President Clinton's crooning half-brother Roger arrived in the North Korean capital Pyongyang on Thursday with his rhythm and blues band and was expected to perform at a pop concert in the Stalinist state.
Â"Pop singer Roger Clinton, brother of the U.S. President, and his party arrived here today to visit the DPRK (North Korea) on the invitation of the Korean Asia-Pacific Peace Committee,Â" said the official Korean Central News Agency, monitored in Tokyo.
The U.S. said Washington is not involved, but that it generally did not oppose such visits by Americans.
Â"As a rule, we do not oppose cultural exchangesÂ" with North Korea, the State Department said in a statement Wednesday, adding: Â"The U.S. government has no official connection with this event.Â"
An official with Korecom, a private advertising agency in Seoul, said Roger Clinton's band and 40 South Korean entertainers and staff left Beijing earlier on Thursday for Pyongyang ahead of Sunday's concert at a 2,000-seat arts theatre.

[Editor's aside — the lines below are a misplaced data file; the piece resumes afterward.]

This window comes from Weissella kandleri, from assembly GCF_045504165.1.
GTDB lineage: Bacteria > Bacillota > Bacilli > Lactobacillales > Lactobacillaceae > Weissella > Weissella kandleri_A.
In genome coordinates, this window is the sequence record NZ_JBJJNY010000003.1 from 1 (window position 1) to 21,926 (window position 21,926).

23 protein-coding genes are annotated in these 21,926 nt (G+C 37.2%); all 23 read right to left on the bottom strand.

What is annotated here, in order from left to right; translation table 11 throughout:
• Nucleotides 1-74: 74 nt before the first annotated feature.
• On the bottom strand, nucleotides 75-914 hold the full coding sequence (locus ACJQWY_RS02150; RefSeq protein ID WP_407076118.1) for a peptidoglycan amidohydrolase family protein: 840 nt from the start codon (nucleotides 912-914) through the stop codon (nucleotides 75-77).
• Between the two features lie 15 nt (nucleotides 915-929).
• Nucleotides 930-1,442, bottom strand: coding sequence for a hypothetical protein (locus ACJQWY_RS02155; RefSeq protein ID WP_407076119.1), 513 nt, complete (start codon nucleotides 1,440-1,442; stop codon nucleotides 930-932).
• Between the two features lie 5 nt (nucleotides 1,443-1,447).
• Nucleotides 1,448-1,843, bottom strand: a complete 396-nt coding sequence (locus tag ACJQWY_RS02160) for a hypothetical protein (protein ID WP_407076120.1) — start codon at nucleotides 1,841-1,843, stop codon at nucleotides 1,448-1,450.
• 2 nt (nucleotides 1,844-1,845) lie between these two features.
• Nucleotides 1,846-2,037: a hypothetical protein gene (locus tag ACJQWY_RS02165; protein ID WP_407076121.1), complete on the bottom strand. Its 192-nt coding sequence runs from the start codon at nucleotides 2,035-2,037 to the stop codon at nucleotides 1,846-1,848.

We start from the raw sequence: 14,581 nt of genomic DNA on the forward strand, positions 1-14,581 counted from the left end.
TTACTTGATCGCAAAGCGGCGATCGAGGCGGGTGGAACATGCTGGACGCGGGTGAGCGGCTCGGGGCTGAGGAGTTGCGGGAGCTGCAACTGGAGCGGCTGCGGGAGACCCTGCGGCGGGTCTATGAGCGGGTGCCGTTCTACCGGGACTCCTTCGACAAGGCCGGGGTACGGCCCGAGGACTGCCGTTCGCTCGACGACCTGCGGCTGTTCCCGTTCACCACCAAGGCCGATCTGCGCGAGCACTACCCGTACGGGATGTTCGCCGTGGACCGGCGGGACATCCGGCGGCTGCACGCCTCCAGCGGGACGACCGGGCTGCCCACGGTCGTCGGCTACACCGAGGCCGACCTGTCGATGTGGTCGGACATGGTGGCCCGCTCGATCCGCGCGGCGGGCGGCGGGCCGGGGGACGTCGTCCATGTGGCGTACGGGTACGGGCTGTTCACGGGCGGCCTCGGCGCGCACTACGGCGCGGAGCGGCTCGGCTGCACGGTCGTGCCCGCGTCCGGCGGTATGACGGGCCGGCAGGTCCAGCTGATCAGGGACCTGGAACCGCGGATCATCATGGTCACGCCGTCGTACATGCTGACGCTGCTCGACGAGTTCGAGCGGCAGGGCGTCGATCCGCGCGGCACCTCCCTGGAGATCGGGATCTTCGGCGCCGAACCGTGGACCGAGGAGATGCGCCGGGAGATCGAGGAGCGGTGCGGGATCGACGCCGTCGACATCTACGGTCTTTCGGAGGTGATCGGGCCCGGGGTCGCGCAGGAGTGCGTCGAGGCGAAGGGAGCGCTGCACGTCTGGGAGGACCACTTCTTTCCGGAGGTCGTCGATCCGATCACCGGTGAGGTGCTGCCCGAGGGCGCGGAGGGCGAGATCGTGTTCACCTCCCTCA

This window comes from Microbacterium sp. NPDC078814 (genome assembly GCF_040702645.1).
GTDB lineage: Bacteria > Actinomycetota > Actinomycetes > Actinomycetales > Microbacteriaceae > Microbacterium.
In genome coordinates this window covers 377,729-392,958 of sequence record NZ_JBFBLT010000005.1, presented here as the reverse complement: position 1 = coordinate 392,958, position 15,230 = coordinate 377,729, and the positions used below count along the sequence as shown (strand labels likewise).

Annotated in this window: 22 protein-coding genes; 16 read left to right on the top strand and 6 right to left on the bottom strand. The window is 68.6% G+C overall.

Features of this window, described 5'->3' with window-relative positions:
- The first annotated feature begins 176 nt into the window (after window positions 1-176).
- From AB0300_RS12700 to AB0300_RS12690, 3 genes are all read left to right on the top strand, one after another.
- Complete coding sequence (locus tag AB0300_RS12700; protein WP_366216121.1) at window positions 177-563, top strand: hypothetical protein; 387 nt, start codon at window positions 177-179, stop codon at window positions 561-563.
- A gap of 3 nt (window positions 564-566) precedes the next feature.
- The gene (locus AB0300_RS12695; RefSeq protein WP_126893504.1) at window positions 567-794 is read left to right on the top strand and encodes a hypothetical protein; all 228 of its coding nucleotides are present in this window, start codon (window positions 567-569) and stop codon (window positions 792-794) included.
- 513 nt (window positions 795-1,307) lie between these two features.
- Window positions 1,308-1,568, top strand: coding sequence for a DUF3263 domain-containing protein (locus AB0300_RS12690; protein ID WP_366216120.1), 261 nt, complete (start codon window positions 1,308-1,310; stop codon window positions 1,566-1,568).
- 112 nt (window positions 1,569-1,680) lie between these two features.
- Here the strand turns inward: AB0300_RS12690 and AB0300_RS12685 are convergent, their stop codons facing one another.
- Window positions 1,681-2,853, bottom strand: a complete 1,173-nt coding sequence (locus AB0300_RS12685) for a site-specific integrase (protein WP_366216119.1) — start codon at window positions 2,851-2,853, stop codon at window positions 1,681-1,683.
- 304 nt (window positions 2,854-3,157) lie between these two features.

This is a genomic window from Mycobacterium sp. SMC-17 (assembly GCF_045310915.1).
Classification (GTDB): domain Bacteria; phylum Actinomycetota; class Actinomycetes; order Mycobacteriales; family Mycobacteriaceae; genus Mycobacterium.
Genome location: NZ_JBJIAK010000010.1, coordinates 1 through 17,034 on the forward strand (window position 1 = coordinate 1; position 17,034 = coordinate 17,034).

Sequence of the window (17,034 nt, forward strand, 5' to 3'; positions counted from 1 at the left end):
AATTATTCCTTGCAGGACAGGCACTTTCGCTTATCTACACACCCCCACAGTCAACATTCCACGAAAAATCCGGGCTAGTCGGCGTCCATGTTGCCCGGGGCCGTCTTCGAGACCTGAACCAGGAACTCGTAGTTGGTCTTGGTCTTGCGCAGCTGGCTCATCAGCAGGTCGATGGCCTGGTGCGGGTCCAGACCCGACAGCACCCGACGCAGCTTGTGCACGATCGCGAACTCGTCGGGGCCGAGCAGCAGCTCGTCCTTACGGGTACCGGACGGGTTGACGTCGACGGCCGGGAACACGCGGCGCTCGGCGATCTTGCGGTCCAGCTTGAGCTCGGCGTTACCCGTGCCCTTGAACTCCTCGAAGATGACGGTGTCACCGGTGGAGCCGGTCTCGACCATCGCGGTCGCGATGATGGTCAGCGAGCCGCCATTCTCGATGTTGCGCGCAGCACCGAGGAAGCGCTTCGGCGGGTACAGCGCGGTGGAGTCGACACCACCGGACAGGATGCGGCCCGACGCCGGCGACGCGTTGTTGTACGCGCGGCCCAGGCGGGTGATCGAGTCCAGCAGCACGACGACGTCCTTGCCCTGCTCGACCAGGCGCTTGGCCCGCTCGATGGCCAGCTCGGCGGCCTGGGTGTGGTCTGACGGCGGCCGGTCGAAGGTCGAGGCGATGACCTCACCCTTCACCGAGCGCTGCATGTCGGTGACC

Korecom said last month that Roger was invited to perform with North and South Korean pop singers at the concert.
Organizers said Clinton and South Korean singers agreed to perform for free, and they've denied news reports that North Korea will get $600,000 for use of its facilities.
The concert was scheduled to be held at 3 p.m. on Sunday and would be taped for later airing by the Seoul Broadcasting System.
Roger Clinton and his band performed at a concert last November in Seoul when President Clinton visited for talks with South Korean President Kim Dae-jung.
South and North Korea have remained technically at war since the Korean War ended in an armed truce in 1953.
Government permission is required for any contact between the two and such contact is strictly limited.
The United States, a traditional ally of South Korea, has recently taken steps to ease longstanding bans on trade with its old Cold War foe.
Seoul has been encouraging economic, sports and other exchanges with rival North Korea to reduce tension on the divided Korean peninsula. For decades, the communist North has shielded its population from influence from the capitalist South and the rest of the world.
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